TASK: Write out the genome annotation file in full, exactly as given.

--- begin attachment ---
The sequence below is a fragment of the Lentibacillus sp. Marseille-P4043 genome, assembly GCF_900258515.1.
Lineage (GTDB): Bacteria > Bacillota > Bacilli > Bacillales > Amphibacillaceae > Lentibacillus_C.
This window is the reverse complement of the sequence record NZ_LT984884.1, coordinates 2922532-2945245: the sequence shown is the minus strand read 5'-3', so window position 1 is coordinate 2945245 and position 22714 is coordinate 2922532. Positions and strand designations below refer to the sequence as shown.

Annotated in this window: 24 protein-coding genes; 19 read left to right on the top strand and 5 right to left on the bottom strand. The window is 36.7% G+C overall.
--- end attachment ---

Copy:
The sequence below is a fragment of the Lentibacillus sp. Marseille-P4043 genome, assembly GCF_900258515.1.
Lineage (GTDB): Bacteria > Bacillota > Bacilli > Bacillales > Amphibacillaceae > Lentibacillus_C.
This window is the reverse complement of the sequence record NZ_LT984884.1, coordinates 2922532-2945245: the sequence shown is the minus strand read 5'-3', so window position 1 is coordinate 2945245 and position 22714 is coordinate 2922532. Positions and strand designations below refer to the sequence as shown.

Annotated in this window: 24 protein-coding genes; 19 read left to right on the top strand and 5 right to left on the bottom strand. The window is 36.7% G+C overall.